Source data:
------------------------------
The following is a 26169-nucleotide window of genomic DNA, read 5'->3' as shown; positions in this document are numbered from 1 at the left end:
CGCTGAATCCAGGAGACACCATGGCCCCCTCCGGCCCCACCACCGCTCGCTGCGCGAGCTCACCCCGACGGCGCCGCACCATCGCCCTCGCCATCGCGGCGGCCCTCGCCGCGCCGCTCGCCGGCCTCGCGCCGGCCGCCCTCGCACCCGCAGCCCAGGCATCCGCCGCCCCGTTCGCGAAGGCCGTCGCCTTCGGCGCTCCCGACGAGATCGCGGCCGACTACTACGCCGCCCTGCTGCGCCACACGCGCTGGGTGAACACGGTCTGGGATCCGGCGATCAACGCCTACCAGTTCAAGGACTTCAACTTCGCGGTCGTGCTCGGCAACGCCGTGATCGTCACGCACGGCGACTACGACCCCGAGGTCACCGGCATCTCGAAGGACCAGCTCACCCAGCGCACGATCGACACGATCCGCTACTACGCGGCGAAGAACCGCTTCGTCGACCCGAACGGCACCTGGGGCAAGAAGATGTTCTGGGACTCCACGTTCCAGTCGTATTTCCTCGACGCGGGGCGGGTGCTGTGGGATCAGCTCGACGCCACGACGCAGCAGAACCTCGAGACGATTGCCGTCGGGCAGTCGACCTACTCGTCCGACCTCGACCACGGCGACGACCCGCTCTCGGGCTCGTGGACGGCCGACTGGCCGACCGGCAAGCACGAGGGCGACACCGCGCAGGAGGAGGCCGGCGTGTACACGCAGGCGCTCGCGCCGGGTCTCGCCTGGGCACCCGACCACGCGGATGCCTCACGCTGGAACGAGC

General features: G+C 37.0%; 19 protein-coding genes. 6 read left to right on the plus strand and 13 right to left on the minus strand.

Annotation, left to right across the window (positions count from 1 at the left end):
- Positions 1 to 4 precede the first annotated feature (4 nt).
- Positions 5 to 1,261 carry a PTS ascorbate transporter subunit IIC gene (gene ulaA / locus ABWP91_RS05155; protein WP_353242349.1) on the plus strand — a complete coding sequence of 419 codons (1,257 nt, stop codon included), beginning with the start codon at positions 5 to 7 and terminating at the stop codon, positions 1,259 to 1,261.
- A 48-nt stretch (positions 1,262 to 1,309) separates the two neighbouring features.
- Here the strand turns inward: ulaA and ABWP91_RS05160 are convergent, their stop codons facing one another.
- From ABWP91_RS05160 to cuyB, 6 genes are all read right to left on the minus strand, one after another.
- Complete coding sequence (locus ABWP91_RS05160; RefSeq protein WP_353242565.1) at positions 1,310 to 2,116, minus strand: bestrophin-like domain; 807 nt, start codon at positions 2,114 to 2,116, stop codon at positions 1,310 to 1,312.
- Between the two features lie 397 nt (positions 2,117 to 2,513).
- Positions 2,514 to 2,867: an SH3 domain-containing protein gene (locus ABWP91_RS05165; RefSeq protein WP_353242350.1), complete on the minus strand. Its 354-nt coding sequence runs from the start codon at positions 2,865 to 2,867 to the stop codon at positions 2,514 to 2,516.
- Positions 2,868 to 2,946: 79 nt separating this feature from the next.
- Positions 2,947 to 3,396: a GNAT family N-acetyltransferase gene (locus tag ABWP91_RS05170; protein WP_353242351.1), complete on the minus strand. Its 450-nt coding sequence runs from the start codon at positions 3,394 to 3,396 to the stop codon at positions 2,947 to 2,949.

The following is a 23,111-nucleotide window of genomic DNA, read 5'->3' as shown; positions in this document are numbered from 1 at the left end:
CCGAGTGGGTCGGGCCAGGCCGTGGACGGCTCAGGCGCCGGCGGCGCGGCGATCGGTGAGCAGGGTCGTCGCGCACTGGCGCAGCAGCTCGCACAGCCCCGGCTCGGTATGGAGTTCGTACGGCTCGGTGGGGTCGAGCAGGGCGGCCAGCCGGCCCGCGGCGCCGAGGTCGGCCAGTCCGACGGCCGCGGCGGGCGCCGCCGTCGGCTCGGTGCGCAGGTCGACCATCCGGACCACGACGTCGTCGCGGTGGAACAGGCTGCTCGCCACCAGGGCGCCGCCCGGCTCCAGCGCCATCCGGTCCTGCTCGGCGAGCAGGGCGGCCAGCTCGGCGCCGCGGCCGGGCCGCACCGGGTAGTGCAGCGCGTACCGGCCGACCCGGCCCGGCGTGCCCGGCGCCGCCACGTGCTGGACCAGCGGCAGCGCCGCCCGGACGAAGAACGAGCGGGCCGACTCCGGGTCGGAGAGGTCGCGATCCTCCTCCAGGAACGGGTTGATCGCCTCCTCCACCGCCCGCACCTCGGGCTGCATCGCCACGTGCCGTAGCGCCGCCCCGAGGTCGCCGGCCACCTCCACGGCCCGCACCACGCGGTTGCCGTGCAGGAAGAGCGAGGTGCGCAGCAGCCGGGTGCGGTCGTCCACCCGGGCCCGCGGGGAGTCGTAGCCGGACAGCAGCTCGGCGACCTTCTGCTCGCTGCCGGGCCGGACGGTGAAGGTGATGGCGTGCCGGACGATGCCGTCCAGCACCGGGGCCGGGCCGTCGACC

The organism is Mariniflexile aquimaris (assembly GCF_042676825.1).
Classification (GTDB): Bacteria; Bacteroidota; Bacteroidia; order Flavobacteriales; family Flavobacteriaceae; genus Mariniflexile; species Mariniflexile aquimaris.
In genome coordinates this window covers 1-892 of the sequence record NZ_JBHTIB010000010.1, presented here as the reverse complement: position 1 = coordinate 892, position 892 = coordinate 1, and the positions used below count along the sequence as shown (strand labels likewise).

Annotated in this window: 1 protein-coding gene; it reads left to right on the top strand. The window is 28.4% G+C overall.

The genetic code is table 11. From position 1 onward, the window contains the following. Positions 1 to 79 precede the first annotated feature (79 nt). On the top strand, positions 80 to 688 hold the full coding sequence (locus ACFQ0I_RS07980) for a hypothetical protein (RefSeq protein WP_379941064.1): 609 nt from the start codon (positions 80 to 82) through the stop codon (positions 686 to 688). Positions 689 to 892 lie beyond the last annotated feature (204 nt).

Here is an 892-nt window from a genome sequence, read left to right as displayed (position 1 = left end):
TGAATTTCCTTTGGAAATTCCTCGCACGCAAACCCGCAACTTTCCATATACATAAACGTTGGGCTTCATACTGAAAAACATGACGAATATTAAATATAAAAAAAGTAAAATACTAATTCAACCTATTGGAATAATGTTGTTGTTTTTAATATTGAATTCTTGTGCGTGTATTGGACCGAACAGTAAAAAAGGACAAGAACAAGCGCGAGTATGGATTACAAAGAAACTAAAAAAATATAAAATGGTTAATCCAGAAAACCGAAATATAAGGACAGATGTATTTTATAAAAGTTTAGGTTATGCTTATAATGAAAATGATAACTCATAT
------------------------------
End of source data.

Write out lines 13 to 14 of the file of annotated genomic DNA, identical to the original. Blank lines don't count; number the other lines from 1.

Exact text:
- Positions 2,868 to 2,946: 79 nt separating this feature from the next.
- Positions 2,947 to 3,396: a GNAT family N-acetyltransferase gene (locus tag ABWP91_RS05170; protein WP_353242351.1), complete on the minus strand. Its 450-nt coding sequence runs from the start codon at positions 3,394 to 3,396 to the stop codon at positions 2,947 to 2,949.